I was hoping the crack would magically fix itself.
I noticed the side of my three-year-old iPhone coming apart, but the phone still worked just fine.
I went on like this for weeks, but then I took my phone out of my purse and the cracks were multiplying. Now the phone was bulging and I didn’t know if (a) it would hold together and (b) if it would still work.
I would have just kept going on like this (let’s just ride this paid off sucker to the ground!) but I was flying across the country the next day on a speaking trip.
Probably not the best time for my phone to break.
That day was hijacked by my phone. Packing for my trip would have to wait – I was off to the store to diagnose my phone’s problem: a swollen battery.
The fix would have to be fast…I needed my phone.
They said the fix would not be fast…I bought a new phone.
Our phones have become necessary commodities. On my trip, how would I contact the organizer if my plane was delayed? How would I let my family know I was okay? How would I text someone back about where to meet for an appointment?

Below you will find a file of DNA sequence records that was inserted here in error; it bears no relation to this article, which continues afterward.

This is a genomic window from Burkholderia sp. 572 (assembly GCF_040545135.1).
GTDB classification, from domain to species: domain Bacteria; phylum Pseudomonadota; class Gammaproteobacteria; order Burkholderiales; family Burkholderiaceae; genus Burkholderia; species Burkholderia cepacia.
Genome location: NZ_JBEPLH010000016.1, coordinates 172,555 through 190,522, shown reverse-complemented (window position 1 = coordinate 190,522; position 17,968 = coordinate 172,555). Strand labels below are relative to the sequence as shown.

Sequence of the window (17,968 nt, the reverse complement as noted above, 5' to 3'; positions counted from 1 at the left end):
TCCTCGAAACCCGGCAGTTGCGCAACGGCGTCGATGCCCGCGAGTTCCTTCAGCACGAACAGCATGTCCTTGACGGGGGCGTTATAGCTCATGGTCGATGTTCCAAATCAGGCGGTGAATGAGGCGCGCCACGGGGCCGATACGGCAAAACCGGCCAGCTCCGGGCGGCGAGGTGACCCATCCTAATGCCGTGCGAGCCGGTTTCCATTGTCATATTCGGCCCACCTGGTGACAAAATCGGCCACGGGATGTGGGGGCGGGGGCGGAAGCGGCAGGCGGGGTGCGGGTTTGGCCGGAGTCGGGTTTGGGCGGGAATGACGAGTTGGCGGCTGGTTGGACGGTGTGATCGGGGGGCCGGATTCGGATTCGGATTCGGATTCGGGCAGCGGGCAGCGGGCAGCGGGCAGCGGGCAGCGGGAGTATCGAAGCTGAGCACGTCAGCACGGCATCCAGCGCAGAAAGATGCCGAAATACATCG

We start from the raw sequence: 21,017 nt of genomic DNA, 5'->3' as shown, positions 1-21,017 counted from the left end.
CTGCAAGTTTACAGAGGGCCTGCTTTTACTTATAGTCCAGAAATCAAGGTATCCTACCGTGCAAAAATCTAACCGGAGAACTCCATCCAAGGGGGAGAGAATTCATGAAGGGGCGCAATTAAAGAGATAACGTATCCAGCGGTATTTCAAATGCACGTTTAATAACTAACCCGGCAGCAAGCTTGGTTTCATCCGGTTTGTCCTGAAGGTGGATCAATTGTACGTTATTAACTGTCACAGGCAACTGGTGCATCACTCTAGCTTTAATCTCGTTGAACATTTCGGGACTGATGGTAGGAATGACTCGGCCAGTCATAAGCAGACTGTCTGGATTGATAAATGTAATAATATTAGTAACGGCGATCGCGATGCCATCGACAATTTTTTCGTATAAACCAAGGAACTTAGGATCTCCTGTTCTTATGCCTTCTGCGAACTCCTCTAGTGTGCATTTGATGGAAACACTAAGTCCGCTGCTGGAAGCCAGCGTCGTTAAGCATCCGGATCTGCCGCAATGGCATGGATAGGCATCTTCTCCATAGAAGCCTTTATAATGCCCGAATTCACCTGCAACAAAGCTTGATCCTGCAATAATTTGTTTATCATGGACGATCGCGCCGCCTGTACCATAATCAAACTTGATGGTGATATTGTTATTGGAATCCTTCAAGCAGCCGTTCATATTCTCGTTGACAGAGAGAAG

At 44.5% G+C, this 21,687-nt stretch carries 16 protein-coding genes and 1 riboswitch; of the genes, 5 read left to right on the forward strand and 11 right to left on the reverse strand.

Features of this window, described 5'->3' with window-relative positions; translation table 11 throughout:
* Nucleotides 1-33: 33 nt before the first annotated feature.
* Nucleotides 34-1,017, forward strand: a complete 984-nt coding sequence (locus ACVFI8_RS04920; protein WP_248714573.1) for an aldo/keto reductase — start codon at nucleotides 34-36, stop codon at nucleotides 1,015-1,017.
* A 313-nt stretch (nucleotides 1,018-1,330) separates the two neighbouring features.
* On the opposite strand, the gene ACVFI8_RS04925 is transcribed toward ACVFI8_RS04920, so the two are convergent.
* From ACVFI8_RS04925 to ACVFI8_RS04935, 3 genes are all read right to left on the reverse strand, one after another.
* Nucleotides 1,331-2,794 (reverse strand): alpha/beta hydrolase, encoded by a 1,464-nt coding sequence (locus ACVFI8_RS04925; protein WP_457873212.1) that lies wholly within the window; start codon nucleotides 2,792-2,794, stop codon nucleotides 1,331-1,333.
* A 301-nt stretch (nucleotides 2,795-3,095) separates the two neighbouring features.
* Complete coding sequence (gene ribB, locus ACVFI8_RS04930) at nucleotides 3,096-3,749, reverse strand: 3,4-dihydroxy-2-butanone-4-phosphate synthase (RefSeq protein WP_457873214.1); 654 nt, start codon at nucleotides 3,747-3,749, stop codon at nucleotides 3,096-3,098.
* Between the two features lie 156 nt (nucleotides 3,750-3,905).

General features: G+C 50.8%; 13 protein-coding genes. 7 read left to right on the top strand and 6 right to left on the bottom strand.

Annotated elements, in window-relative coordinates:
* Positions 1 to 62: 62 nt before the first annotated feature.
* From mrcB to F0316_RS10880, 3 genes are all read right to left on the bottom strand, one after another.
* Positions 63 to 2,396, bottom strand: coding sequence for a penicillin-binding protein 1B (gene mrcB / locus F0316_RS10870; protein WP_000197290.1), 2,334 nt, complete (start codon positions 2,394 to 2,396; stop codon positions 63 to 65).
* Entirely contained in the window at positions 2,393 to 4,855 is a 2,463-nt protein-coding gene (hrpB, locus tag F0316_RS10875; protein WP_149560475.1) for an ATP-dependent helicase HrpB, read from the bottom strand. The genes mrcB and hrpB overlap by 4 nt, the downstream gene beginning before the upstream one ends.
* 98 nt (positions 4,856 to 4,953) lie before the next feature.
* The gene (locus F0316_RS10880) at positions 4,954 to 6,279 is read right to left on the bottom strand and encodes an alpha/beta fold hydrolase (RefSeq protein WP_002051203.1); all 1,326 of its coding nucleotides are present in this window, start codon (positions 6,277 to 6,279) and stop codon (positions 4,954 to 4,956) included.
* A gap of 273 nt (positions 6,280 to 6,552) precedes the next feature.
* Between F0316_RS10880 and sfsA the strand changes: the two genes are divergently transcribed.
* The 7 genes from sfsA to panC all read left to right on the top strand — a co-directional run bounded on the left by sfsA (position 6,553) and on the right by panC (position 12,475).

(In reality, I could borrow a phone for the first two questions. The meeting up with people who are texting you would be a bit trickier)
If I didn’t have my trip, it probably would have been good to be without my phone for a few days. If anything, just to see that life goes on with or without an iPhone.
How about you?
Could you go a few days without your phone?
Researchers founds that in a study of more than 1000 students in 10 different countries, many of them could not go one day without their phones. They described feelings of intense anxiety and insecurity. They needed the phone to feel connected and safe.
Part of living a calmer life is being okay, with or without a phone.
Being inconvenienced because of a swollen battery in a phone is one thing. Being in a full blown state of panic is another.
Let’s use our technology to help us become more productive at work and more connected to others. But let’s not become so dependent that we’d get the shakes if we lost it or broke it.
It’s just not that important.